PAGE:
“For instance, students are required to reflect on and document value-based decisions in the care of their patients,” says Sherine Salib, MD, Internal Medicine clerkship director and chair of the school’s subcommittee on Health Care Delivery. “They also highlight safety-related issues to optimize patient care.”

REthink: The Front Line

In between each clerkship, students come back to the classroom for eight hours of intersessions. These focus on health systems science, interprofessional care and value-based care.

“It’s an opportunity for students to analyze and learn from the systems they’re working in,” Nelson, the associate dean, says. “We want them to go out and be part of a better health care system. We’re preparing them to understand the challenges within the current system so they can begin envisioning what the future should be — and how they can make it happen.”

Family medicine is typically included as a standard clerkship service, lasting anywhere from 4-8 weeks at most medical schools. At Dell Med, students participate in an ongoing, two-year-long Primary Care, Family and Community Medicine Clerkship one afternoon a week throughout their second and third years. Students are paired with primary care physicians around Austin, including 18 at CommUnity Care Health Centers, federally qualified health clinics serving low-income women and children of Central Texas.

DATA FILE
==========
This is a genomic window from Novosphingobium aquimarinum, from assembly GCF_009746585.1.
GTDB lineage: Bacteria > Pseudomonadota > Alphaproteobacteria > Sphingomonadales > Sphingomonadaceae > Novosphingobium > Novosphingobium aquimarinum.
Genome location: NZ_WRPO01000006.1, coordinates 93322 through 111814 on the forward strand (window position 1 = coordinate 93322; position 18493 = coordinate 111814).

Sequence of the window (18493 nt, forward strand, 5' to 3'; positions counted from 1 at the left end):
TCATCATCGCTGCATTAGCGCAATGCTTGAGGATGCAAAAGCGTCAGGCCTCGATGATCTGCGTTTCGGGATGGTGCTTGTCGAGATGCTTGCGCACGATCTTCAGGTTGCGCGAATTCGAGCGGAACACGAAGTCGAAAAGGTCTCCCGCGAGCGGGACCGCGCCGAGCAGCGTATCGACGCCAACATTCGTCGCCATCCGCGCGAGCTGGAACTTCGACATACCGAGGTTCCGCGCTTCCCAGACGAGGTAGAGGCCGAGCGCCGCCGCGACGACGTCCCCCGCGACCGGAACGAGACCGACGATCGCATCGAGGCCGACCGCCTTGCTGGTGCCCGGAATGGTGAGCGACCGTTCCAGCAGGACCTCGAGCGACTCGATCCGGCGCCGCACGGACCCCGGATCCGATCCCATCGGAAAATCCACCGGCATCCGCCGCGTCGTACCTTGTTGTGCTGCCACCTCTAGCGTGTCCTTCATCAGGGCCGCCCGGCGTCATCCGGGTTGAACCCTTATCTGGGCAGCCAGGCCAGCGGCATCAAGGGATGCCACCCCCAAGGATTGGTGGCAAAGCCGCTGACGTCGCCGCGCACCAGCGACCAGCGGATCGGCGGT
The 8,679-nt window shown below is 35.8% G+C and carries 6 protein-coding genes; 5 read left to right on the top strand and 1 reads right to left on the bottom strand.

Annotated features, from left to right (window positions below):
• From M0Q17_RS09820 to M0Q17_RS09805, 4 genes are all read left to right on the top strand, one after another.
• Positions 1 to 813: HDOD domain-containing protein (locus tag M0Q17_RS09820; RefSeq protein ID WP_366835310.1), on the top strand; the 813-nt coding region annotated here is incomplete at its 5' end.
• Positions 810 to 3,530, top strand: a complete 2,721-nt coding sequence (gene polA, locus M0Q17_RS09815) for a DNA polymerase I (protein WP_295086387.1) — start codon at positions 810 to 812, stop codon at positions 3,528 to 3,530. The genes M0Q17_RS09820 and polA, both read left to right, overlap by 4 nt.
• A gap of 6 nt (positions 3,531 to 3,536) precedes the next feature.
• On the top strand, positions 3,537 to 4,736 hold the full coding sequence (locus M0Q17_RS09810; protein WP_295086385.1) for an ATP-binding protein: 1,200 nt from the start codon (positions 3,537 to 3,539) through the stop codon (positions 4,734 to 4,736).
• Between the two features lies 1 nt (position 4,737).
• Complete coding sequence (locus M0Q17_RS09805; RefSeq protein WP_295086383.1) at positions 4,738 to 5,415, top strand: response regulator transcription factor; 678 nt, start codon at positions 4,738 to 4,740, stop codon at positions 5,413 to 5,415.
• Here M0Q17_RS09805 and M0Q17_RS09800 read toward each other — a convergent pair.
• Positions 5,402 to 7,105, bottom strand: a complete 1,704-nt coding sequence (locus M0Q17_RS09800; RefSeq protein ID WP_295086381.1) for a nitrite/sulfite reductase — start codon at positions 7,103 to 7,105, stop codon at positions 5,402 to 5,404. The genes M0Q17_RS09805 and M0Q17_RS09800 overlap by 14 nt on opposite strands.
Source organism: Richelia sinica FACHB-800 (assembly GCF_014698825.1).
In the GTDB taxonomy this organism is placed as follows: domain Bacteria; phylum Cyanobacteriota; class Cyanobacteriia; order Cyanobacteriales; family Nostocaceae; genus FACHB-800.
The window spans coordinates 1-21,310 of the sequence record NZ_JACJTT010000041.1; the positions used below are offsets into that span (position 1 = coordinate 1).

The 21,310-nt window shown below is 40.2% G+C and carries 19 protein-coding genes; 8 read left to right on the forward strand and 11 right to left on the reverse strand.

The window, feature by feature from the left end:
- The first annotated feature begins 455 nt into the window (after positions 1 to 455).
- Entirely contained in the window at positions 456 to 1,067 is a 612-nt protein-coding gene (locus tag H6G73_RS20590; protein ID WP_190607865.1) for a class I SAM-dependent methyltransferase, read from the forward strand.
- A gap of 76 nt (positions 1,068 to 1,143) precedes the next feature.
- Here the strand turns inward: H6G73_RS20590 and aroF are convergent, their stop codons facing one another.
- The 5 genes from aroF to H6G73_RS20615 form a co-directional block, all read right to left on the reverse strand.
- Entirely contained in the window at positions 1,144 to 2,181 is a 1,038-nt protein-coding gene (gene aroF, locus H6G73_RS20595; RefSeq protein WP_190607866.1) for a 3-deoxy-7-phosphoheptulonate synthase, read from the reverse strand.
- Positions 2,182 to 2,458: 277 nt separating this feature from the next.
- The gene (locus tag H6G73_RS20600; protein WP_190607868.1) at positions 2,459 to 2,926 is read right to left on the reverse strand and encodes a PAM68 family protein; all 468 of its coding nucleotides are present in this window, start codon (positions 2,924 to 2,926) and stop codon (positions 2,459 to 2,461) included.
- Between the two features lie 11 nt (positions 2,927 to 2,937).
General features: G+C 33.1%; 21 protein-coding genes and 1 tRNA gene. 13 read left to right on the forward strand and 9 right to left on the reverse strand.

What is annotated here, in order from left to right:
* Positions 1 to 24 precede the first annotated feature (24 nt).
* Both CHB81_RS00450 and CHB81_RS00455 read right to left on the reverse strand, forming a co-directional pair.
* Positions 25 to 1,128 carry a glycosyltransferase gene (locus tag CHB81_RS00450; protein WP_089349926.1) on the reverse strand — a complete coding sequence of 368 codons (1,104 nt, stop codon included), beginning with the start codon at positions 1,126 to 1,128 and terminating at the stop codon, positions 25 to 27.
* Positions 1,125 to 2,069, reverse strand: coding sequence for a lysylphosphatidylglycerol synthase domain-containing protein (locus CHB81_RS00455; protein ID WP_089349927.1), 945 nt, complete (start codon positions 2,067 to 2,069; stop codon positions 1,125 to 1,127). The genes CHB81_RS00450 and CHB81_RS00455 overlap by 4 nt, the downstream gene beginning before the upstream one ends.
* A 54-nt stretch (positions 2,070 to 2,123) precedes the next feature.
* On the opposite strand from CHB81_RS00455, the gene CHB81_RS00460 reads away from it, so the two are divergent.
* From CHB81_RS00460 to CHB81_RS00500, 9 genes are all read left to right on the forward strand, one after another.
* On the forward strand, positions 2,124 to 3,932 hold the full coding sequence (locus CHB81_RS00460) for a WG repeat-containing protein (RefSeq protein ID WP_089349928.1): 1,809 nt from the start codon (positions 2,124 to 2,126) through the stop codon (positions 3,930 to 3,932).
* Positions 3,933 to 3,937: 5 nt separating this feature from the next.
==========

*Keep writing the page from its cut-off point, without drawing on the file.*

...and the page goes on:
Salib says the primary care clerkship allows students to develop long-term relationships with patients, just as they would in an actual primary care setting.

“The longitudinal approach offers students an opportunity to truly appreciate, delve into and understand community-based health care challenges, not only for the individual patient but for health care systems,” says Salib. “And it’s a chance for them to start exploring innovative approaches to implementing improvements.”

Adds Nelson: “During the clerkships, students learn the core medical knowledge that a physician of any specialty needs as a foundation. At Dell Med, we hope students also learn to apply that knowledge in the context of providing value to a patient, advocating for underserved populations and affecting change in the larger health care system. Then, in their third year, they can leverage what they’ve learned to make a difference through community-centered projects, research or health care redesign.”